Grant's 1995 appearance on NBC's "Tonight" show after aprostitution arrest, where Leno famously asked "what were youthinking?," was seen in retrospect as a turning point in thelate-night race. It drew a huge audience and propelled Leno to thetop of the ratings, a spot he would not relinquish.
Letterman did not court last week's battle with Palin, whocalled him "perverted" for making a joke about her daughtergetting "knocked up" by New York Yankee Alex Rodriguez, and hesaid in retrospect the remark was in poor taste.
Palin rebuffed his invitations to appear on the show, but thatmight not matter. The story had the effect of turning the attentionto Letterman at a critical time, during the second week of his newcompetition with Leno's replacement, Conan O'Brien.
"It will be interesting to see if that can be maintained orwhether it is one of those temporary things," said RobertThompson, director of the Center for the Study of PopularTelevision at Syracuse University.
The final numbers won't be out until later in the week, butthere's a strong chance that Letterman could average more viewersthan the "Tonight" show in the second week of O'Brien's new 11:35p.m. job. That hasn't happened since 2005, and the timing issignificant: some of Leno's old fans may be more amenable tosearching for a new late-night habit during the transition period.
It's difficult to tell whether Letterman received a boost thisweek because of people interested in what he was going to say aboutPalin. Strong guests like Julia Roberts and Denzel Washington werea boost, too.
Letterman has referenced the NBC transition in a handful ofjokes over the past two weeks, many of them poking fun of himselfas much as his rival.
"Conan O'Brien, of course, is the new host of the 'Tonight'show,"' Letterman said a week ago. "Did they even look at myaudition tape?"
On a top 10 list of Signs it's Time for Kim Jong-Il to retire,was No. 2: "Republic already named his successor, Conan Jong-Il.Topping the list of Surprising Facts about Sonia Sotomayor was:"Demonstrated impeccable judgment by watching Conan."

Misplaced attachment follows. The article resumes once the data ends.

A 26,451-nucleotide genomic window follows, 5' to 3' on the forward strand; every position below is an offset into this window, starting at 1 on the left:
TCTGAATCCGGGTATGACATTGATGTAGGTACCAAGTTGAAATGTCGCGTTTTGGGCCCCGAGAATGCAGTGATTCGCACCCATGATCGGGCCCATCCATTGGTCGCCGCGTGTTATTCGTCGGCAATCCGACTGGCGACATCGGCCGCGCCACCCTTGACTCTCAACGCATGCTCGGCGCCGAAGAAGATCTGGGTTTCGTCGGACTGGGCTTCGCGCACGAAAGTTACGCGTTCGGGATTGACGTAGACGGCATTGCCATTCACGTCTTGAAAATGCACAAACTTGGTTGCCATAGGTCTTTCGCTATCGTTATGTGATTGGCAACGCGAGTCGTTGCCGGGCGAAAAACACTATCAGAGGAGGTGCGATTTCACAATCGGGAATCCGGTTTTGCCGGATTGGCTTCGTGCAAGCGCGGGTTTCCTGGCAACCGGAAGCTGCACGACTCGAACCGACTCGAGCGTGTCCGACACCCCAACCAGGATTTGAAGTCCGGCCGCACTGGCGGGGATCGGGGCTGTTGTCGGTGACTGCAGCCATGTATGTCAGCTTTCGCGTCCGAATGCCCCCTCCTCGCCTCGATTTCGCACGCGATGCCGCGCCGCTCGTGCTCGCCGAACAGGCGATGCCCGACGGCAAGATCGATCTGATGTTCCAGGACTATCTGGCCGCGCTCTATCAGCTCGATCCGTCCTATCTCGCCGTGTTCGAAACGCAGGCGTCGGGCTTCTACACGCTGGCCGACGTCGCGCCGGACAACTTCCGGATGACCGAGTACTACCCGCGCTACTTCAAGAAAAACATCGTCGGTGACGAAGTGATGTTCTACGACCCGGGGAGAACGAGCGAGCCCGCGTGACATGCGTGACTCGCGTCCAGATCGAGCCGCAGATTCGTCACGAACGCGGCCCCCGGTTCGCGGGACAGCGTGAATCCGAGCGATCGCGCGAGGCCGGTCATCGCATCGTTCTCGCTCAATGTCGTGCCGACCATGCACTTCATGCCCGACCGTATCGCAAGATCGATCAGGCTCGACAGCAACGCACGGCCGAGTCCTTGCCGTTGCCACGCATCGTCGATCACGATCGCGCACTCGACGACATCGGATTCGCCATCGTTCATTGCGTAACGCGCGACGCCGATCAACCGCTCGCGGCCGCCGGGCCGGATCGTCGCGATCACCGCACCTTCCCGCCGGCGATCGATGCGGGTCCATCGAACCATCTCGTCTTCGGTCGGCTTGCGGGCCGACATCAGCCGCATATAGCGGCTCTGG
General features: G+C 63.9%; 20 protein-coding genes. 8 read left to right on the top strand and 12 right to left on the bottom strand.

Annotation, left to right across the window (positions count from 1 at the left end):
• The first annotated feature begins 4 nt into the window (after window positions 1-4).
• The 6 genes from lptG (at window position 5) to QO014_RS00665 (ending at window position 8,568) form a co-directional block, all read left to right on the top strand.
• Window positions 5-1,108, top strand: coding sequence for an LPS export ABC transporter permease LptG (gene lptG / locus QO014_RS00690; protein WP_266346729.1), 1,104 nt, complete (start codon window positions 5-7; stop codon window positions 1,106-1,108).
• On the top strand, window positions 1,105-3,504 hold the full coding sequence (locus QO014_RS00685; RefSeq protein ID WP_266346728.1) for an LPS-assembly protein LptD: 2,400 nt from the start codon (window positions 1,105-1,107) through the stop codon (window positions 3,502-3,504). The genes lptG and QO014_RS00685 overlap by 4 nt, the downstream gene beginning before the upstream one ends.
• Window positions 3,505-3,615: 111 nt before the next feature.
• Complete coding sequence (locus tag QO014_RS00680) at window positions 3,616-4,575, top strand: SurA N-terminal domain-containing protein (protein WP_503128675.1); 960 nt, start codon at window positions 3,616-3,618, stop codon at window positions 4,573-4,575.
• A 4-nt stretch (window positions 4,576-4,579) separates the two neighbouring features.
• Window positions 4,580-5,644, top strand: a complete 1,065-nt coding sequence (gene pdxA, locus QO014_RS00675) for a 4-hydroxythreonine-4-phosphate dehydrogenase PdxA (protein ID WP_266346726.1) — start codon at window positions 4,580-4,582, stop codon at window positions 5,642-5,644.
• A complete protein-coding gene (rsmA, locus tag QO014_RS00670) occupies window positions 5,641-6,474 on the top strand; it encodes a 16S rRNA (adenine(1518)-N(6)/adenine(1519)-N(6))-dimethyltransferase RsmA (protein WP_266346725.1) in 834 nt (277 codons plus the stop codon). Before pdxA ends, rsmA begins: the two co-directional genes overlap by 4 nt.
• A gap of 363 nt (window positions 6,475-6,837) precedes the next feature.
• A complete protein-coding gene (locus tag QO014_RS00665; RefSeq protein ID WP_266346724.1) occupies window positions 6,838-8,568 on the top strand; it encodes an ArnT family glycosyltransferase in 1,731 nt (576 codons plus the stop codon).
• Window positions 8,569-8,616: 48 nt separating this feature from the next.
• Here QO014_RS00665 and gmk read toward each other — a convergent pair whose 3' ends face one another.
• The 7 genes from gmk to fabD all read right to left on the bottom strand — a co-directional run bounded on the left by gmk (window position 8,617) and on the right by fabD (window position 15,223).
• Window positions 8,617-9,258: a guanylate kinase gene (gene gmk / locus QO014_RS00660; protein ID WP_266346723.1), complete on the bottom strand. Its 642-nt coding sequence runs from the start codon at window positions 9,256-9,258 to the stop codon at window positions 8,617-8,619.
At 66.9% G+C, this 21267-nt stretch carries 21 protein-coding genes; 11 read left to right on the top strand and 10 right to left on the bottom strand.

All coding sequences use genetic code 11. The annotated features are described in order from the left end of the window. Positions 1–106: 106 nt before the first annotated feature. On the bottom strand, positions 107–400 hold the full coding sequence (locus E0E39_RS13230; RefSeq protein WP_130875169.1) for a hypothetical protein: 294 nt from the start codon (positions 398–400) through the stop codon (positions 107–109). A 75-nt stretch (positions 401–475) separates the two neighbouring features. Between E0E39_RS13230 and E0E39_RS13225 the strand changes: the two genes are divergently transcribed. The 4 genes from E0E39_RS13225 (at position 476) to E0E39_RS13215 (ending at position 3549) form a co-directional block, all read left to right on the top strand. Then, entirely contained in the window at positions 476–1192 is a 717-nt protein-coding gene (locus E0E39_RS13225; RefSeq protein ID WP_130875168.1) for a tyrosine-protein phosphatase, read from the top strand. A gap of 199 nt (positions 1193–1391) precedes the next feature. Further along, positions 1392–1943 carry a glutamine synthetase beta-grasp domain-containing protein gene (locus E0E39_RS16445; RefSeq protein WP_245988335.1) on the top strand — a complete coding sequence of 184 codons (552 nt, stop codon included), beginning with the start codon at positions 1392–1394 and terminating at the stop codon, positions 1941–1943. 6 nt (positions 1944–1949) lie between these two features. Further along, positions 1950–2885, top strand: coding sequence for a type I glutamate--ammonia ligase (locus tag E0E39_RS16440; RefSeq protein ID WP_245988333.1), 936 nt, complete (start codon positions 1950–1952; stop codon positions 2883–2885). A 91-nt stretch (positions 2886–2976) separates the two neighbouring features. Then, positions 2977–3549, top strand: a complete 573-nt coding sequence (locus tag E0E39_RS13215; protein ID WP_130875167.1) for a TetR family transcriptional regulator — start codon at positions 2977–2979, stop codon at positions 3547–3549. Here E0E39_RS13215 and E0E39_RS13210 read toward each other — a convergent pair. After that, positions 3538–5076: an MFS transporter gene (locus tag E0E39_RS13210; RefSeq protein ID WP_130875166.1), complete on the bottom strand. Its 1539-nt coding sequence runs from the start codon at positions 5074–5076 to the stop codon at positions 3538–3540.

Despite the competition, no doubt it's hard for Letterman toexhibit the same animosity toward O'Brien as he did toward Leno.O'Brien has openly acknowledged his debt to Letterman, and hissubversive anti-talk show style is more reminiscent of whatLetterman did in the 1980s than what Letterman is doing today.
Letterman maintains his biting sarcasm, but at age 62 he hasevolved into more of a traditional talk show host than his rivals.Thompson said he believes Letterman is more topical than ever, inpart a recognition of Jon Stewart's success at Comedy Central. TheLetterman of two decades ago attracted attention for droppingwatermelons from the roof of a building or wearing a Velcro suit;now he gets it for charged interviews with John McCain or JoaquinPhoenix.
When Letterman did a brief filmed skit last week tied toWashington's new movie, "The Taking of Pelham 1 2 3" it seemedlike a quaint throwback; O'Brien does such pre-filmed segments allthe time.
"David Letterman's biggest problem is he was brilliant in goingagainst the grain," he said. "David Letterman is now the grain.He's his own toughest act to follow. So that's why it is smart thathe has tried to change the game."
Letterman, who went through a life-changing heart surgery andbecame a father in the past decade, seems committed to the newcompetition. It was revealed this week that he had agreed to acontract extension that will keep him on the "Late Show" into2012, and there's no indication that he's looking towardretirement.
His longevity, however, may be his biggest handicap in gettingback to the top.
"By and large, late-night comedy is a young wise-guy'sbusiness," Thompson said.
The fans who thought he was fabulously hip in the 1980s now havetheir own teen-agers looking to make their own late-night TVhabits. Letterman has a love-him-or-hate him personality, and atransition by one of his competitors isn't likely to change theminds of viewers who made them up years ago. He jokes about allpoliticians but it's becoming clearer where his sympathies lie --something that Palin and her supporters sensed in their criticisms.NBC has touted O'Brien's show as the fun place to be in late-night,particularly for younger viewers, with the implication thatLetterman is a cranky old man.
It would be foolish to count him out.
Palin may have inadvertently given Letterman a platform at atime when it is most valuable; the next few weeks will show howhe's been able to use it.